Surveillance of SARS-CoV-2 in sewage from buildings housing residents with different vulnerability levels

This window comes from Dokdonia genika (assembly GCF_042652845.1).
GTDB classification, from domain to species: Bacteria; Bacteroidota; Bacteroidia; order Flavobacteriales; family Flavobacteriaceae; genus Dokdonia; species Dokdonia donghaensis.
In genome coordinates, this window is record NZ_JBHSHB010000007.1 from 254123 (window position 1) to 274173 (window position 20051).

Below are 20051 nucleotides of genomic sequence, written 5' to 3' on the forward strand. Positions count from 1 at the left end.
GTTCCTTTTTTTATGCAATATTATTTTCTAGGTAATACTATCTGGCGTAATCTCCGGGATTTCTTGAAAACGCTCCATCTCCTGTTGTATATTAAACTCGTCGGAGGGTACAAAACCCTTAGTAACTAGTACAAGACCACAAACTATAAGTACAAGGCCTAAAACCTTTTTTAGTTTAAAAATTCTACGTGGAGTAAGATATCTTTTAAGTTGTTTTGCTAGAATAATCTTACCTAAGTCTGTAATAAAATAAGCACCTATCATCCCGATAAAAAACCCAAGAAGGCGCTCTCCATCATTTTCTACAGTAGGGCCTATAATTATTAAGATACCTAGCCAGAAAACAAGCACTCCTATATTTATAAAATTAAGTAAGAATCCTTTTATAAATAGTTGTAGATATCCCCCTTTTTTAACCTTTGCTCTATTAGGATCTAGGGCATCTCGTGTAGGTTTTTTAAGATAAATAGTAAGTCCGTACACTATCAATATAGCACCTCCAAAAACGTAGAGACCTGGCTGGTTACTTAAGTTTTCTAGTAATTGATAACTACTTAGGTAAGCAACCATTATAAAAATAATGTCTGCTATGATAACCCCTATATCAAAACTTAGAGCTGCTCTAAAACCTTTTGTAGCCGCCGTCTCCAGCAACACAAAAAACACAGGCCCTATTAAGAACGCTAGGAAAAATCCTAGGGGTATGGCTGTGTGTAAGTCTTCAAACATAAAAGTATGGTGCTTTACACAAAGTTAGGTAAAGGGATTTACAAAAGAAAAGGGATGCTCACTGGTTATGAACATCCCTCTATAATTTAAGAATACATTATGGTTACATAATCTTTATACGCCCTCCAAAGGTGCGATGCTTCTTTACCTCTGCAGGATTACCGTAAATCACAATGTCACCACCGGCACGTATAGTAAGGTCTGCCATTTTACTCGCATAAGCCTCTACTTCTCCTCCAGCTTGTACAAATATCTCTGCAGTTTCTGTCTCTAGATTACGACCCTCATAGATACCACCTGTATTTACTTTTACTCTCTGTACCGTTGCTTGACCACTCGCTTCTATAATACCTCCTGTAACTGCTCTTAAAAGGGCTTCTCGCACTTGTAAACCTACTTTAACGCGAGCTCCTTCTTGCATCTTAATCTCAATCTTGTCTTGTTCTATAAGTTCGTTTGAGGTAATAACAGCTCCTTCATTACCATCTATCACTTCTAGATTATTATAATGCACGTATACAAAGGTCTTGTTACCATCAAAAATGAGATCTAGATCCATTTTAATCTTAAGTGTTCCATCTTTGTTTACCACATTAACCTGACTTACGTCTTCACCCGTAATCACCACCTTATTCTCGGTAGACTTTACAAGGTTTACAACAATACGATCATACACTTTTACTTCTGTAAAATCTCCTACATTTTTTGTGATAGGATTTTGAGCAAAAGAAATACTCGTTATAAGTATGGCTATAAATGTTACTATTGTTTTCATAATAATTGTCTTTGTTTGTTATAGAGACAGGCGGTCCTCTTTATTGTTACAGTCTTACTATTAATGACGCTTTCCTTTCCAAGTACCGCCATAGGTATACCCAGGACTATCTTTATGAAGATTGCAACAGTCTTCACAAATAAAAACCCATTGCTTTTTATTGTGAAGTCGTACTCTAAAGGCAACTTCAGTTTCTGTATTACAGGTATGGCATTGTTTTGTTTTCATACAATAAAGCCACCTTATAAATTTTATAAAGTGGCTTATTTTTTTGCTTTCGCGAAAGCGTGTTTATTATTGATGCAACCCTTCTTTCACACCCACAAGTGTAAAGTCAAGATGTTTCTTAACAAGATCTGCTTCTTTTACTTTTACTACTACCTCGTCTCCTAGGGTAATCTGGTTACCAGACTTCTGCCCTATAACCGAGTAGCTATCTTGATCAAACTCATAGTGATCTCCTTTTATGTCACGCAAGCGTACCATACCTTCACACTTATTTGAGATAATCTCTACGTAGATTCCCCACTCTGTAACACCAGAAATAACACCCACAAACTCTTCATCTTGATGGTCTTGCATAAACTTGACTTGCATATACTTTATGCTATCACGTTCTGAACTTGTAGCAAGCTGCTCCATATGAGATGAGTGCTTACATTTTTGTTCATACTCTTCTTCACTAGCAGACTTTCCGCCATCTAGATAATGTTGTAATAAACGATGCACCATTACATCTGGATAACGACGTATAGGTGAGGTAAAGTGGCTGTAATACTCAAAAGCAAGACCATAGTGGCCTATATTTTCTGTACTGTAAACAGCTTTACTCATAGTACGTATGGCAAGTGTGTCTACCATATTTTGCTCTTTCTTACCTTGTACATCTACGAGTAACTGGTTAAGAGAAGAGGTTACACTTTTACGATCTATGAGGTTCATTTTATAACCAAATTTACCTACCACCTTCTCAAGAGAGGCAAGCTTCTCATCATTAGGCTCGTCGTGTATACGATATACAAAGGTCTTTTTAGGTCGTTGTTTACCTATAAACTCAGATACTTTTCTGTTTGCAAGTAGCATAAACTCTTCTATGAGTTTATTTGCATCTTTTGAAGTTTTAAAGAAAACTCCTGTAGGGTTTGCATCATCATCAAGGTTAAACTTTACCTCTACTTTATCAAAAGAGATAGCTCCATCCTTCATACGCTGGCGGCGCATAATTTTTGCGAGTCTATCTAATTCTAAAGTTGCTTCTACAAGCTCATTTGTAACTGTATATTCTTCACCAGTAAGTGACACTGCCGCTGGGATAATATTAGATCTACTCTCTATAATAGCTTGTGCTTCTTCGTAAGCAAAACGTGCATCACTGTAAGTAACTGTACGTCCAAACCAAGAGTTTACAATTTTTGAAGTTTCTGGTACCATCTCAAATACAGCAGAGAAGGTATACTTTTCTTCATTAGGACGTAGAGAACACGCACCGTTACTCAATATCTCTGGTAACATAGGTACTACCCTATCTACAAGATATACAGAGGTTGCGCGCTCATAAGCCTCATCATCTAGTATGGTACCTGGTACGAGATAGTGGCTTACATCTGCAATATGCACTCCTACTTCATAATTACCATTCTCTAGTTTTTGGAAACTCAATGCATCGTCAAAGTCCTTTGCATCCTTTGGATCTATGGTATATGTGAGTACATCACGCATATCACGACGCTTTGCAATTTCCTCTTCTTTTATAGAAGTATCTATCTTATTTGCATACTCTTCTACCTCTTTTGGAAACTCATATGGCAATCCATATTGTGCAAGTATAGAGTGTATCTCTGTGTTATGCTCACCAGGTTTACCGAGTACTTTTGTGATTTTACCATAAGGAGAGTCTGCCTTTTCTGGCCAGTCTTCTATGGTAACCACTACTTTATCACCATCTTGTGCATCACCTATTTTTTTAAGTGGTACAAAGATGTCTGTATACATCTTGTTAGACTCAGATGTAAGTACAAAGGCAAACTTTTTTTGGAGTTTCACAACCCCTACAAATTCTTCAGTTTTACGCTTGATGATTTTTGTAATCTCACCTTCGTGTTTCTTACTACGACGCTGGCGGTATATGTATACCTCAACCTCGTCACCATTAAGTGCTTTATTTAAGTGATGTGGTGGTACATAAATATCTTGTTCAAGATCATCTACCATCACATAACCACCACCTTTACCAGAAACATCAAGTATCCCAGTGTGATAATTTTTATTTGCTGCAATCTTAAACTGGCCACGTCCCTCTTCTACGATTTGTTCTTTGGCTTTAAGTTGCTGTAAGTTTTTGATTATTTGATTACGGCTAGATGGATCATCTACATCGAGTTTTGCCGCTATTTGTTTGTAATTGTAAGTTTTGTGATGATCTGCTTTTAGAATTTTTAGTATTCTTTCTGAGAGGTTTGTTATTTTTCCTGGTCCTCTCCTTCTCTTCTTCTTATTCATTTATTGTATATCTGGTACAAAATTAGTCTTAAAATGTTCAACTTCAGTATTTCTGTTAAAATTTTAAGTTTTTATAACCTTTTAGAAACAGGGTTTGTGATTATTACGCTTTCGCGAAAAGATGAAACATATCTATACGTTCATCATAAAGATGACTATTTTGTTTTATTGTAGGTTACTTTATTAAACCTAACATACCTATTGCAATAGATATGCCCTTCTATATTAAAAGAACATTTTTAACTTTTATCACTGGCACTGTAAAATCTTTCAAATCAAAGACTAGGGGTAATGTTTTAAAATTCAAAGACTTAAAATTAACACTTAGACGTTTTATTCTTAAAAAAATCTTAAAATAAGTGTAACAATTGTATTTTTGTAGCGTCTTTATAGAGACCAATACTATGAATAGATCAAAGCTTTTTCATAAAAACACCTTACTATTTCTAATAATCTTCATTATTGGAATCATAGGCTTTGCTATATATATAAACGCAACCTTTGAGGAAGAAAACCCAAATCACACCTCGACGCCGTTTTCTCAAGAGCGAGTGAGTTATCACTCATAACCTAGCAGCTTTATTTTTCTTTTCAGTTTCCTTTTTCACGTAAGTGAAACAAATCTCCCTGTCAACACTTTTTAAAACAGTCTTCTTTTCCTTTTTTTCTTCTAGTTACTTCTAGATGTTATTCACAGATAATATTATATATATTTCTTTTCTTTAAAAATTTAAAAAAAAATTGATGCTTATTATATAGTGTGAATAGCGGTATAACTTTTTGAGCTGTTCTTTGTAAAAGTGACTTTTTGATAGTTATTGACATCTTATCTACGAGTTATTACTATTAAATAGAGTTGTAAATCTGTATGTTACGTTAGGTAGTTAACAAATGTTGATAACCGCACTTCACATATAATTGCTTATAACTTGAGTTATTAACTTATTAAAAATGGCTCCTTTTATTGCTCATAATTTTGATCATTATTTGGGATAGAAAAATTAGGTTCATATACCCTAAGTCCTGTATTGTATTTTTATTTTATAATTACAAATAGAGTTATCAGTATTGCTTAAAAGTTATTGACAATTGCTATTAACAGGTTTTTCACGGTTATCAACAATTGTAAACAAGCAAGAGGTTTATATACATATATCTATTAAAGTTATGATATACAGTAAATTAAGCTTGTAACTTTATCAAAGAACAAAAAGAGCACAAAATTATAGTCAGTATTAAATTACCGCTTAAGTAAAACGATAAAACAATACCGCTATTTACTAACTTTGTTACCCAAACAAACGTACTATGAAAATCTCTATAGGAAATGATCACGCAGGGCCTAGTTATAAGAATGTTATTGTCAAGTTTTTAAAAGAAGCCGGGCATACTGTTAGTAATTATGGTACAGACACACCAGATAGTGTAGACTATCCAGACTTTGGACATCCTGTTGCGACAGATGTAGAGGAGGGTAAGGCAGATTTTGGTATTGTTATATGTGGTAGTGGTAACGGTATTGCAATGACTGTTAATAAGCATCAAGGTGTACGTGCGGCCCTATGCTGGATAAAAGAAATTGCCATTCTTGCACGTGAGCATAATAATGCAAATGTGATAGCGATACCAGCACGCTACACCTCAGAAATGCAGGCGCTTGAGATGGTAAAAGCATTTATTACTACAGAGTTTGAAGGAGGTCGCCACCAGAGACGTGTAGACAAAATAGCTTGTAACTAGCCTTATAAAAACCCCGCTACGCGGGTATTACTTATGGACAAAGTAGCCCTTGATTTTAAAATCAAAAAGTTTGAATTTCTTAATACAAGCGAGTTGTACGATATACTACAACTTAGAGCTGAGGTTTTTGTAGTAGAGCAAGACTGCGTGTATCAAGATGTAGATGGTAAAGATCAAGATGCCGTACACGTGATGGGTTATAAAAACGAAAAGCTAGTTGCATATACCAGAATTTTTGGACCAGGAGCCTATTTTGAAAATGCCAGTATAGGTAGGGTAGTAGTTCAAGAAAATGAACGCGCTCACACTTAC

During the last three years, various restrictions have been set up to limit the transmission of the Coronavirus Disease (COVID-19). While these rules apply at a large scale (e.g., country-wide level) human-to-human transmission of the virus that causes COVID-19, the Severe Acute Respiratory Syndrome Coronavirus 2 (SARS-CoV-2), occurs at a small scale. Different preventive policies and testing protocols were implemented in buildings where COVID-19 poses a threat (e.g., elderly residences) or constitutes a disruptive force (e.g., schools). In this study, we sampled sewage from different buildings (a school, a university campus, a university residence, and an elderly residence) that host residents of different levels of vulnerability. Our main goal was to assess the agreement between the SARS-CoV-2 concentration in wastewater and the policies applied in these buildings. All buildings were sampled using passive samplers while 24 h composite samples were also collected from the elderly residence. Results showed that passive samplers performed comparably well to composite samples while being cost-effective to keep track of COVID-19 prevalence. In the elderly residence, the comparison of sampling protocols (passive vs. active) combined with the strict clinical testing allowed us to compare the sensitivities of the two methods. Active sampling was more sensitive than passive sampling, as the former was able to detect a COVID-19 prevalence of 0.4 %, compared to a prevalence of 2.2 % for passive sampling. The number of COVID-19-positive individuals was tracked clinically in all the monitored buildings. More frequent detection of SARS-CoV-2 in wastewater was observed in residential buildings than in non-residential buildings using passive samplers. In all buildings, sewage surveillance can be used to complement COVID-19 clinical testing regimes, as the detection of SARS-CoV-2 in wastewater remained positive even when no COVID-19-positive individuals were reported. Passive sampling is useful for building managers to adapt their COVID-19 mitigation policies ​
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